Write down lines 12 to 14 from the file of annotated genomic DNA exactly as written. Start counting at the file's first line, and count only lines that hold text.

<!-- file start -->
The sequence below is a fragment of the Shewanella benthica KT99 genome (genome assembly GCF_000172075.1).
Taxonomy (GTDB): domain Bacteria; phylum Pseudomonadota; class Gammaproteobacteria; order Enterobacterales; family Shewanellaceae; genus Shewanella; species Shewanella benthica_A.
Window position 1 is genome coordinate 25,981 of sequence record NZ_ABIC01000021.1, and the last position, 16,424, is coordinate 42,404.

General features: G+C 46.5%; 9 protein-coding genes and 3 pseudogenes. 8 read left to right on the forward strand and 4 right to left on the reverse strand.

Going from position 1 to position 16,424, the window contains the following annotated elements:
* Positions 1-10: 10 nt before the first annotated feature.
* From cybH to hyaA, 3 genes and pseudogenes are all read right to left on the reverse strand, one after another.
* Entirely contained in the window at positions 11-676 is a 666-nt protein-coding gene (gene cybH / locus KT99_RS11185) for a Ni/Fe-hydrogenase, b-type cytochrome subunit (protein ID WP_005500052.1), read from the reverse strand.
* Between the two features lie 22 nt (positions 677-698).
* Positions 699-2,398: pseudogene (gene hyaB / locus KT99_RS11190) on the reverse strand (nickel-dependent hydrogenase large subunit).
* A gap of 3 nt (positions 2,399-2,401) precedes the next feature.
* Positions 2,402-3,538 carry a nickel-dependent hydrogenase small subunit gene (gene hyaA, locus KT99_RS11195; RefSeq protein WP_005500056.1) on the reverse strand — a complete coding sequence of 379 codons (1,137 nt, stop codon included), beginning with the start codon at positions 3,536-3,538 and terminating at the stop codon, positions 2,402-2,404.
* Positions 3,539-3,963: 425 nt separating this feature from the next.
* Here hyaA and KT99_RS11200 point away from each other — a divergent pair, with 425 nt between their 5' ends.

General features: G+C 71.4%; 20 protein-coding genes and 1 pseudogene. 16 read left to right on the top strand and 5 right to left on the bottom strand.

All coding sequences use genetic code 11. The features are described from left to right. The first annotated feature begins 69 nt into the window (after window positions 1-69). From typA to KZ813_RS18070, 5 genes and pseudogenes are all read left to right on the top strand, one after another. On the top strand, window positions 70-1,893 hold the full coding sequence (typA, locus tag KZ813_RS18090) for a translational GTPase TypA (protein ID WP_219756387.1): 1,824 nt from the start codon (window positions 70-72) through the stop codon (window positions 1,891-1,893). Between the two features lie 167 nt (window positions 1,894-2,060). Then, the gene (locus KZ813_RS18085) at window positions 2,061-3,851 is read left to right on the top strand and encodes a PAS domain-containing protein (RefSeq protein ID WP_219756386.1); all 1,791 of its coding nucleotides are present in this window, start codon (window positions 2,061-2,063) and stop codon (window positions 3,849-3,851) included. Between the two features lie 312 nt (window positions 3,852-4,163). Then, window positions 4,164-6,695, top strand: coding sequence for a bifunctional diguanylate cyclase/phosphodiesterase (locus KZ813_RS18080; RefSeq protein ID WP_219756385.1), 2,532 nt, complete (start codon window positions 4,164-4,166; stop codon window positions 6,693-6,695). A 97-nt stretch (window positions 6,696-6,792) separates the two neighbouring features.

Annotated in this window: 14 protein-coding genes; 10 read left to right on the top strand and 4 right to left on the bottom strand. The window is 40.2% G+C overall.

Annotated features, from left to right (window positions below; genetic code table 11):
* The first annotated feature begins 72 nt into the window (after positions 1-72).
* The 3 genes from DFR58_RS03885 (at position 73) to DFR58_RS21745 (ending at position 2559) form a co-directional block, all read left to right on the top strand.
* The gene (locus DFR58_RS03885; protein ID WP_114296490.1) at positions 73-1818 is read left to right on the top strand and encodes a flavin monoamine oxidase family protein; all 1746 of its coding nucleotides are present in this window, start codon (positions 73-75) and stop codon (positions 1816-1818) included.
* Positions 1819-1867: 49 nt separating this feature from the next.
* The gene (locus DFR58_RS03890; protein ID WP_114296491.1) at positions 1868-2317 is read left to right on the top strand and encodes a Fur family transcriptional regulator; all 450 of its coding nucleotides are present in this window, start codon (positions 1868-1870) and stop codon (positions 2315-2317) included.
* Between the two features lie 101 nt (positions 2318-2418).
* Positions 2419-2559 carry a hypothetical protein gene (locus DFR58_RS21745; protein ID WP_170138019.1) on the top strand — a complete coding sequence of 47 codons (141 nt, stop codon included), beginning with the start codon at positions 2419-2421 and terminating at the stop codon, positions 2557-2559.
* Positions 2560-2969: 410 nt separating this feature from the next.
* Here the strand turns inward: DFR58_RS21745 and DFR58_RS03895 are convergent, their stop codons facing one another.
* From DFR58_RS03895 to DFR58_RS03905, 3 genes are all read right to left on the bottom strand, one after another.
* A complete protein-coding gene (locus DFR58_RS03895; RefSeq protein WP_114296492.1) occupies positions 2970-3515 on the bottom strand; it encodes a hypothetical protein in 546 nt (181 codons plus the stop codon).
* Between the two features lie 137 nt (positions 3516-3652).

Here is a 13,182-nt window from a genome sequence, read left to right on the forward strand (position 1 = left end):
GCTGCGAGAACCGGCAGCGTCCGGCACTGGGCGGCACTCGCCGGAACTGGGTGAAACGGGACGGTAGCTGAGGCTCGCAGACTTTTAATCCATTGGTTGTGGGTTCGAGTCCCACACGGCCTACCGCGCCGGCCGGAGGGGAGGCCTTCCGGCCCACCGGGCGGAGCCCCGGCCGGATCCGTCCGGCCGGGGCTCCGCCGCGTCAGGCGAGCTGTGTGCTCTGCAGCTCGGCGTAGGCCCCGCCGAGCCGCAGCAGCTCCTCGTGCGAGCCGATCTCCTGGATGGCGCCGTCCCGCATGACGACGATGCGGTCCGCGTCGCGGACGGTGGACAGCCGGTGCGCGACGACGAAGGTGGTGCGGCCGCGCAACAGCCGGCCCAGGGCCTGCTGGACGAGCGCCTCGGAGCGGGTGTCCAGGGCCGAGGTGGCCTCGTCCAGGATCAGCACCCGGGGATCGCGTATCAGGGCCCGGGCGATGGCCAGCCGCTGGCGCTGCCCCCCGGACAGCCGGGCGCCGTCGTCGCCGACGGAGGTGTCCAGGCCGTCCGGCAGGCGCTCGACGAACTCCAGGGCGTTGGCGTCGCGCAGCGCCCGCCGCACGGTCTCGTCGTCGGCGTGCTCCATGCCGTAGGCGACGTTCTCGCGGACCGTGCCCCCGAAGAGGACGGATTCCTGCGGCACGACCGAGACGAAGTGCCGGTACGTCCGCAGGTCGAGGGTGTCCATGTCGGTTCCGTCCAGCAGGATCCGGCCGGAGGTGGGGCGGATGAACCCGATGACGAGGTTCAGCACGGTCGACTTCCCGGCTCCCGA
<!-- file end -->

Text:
* Positions 2,402-3,538 carry a nickel-dependent hydrogenase small subunit gene (gene hyaA, locus KT99_RS11195; RefSeq protein WP_005500056.1) on the reverse strand — a complete coding sequence of 379 codons (1,137 nt, stop codon included), beginning with the start codon at positions 3,536-3,538 and terminating at the stop codon, positions 2,402-2,404.
* Positions 3,539-3,963: 425 nt separating this feature from the next.
* Here hyaA and KT99_RS11200 point away from each other — a divergent pair, with 425 nt between their 5' ends.